Opioid overdoses can have catastrophic results, including brain injury. Brain injuries present new challenges and changes that can be difficult to cope with, particularly if the survivor is also trying to cope with substance use. It takes a long time to figure out the extent of the changes they have experienced and establish a continuing care plan that will help them with rehabilitation and the recovery process. The effects of the brain injury will change them as well. It’s a scary experience that can be hard to put into words or share with others and can have a huge impact on mental health and wellbeing.
This can feel incredibly lonely, but it’s important to remember that there are people and places that can provide support. Whether this is a family member, a friend, a support worker or even a local brain injury association , there are resources available to help a survivor succeed in their next steps.
Topics in this section include:
- What are opioids?
- How do opioids cause brain injury?
- Effects of an opioid overdose, symptoms of brain injury
- Substance use rehabilitation and brain injury
- Ways to find help after an opioid overdose
- Additional resources
Opioids are a drug used to manage pain, typically after surgery. They induce feelings of euphoria (happiness or ‘feeling high’). When prescribed by a doctor and taken in the recommended dosages, opioids can be safe. These prescriptions are often made with codeine, fentanyl, morphine, oxycodone, hydromorphone, or medical heroin.
Opioids can also be produced and obtained illegally and in a variety of forms. When obtained on the black market, opioid production is not controlled. Often these opioids contain unsafe doses of fentanyl or carfentanil. Carfentanil is specifically for large animals (like elephants), not humans. It’s approximately 100 times more toxic than fentanyl and 10,000 times more toxic than morphine. The smallest amount could cause an overdose.
An opioid overdose can cause damaging effects such as slowing breathing/heart rate and starving the brain of oxygen. The parts of the brain that use the most energy and oxygen are the most vulnerable. When loss of oxygen is more severe it can also damage areas of the brain that are fed by the smallest blood vessels that are furthest from the heart. The medical term for partial oxygen deprivation is hypoxia. Hypoxia can worsen into anoxia when a person completely stops breathing.
Opioids have their effect by causing the brain to release dopamine, the brain’s natural opioid, in greater amounts. When used over a long period of time, the brain adapts by reducing the number of receptors, a process known as tolerance. Opioids alter the brain and how a person responds to normal rewards in the environment. Things that would normally make someone feel good and happy may no longer be motivating. That is why some people may, use drugs in a dangerous way, even though they know their opioid use is causing problems. This leads to a greater risk of overdose. Approximately 12 people die from opioid overdoses in Canada every day, having the biggest impact on Canadians aged 15-24 .
Currently there isn’t much research on individuals who acquire a brain injury through an opioid overdose. What is evident is that those who do survive an overdose from opioids can be left with catastrophic brain injuries that deeply affect the survivor and those close to them.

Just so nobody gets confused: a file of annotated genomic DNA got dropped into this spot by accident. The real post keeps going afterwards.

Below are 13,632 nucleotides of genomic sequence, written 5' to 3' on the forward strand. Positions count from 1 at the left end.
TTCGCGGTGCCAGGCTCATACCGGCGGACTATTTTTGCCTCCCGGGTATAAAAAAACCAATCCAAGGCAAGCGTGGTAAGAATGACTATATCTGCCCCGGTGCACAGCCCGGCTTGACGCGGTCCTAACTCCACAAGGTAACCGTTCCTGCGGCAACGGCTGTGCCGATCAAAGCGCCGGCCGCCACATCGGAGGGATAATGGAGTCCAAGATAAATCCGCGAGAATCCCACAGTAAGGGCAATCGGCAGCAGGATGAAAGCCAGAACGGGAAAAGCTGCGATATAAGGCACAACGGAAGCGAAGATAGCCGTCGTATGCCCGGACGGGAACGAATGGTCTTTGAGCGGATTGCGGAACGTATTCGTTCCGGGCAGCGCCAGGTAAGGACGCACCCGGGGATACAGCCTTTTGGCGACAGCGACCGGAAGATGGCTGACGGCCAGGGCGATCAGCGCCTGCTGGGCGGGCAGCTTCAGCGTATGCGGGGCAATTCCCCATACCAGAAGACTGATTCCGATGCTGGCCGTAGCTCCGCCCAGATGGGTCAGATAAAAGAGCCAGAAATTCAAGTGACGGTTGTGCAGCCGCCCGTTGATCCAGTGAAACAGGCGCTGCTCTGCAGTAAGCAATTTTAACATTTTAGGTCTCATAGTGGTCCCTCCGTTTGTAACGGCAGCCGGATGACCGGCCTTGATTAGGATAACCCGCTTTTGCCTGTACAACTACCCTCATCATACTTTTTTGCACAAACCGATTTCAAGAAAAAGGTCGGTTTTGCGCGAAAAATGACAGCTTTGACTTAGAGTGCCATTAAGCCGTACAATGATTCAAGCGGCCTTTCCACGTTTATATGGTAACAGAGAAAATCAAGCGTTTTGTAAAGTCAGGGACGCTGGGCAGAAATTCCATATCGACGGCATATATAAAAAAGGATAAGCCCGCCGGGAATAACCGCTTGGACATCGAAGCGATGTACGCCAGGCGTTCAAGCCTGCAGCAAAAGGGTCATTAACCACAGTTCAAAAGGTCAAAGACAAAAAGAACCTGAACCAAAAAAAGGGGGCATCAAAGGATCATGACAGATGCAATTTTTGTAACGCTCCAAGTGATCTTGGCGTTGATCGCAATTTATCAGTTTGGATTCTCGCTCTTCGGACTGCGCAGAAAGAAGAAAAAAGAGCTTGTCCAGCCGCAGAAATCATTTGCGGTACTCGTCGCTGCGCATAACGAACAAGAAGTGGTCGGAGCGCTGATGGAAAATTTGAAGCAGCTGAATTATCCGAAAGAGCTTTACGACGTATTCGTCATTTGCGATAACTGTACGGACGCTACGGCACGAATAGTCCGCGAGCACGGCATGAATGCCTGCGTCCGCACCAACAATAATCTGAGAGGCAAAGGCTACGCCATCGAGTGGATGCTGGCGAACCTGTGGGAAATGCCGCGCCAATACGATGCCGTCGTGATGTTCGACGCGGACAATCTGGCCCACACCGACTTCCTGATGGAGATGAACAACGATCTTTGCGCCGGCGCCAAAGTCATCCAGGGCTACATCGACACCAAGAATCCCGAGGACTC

Substance use can continue to be a concern after a brain injury. The difficulties with attention, memory and judgment may make it more difficult to benefit from care. Substance use after brain injury can often interfere with the brain’s natural recovery and participation in treatment.
Depending on what parts of the brain are damaged and how long the brain was without oxygen, the survivor may experience :
- Limb weakness
- Balance and coordination issues
- Spasticity or rigidity in muscle tone
- Abnormal, involuntary movements
- Loss of vision
- Memory loss
- Speech and language challenges
- Changes in cognitive abilities related to thinking and decision-making – this can affect future planning, work and social interactions
- Changes in personality – this includes irritability, impulsiveness, and social impairments
The impact of overdose can range from subtle to severe. Some people may notice that they are more forgetful, less coordinated or have more trouble getting and staying organized. For survivors of many episodes of overdose, or longer and more severe anoxia, they may experience fundamental changes to their personality and abilities. Recovery does occur, but many changes may be lasting and require rehabilitation.
- More information on effects of brain injury
- More information on types of rehabilitation for brain injury
If you have had an opioid overdose and are experiencing subtle challenges, see the section below on ways to find help after an opioid overdose and brain injury
One of the existing challenges with treatment for substance use and brain injury at the same time is that current facilities/programs are not equipped to handle both. The majority of brain injury rehabilitation, community, and support programs require participants to be sober. Similarly, centres and programs that specialize in addiction support are not able to handle the complex needs of someone with a brain injury.
This does not mean that a support plan can’t be created – it just means that the survivor will need to work with caregivers and medical professionals with knowledge of what services are available.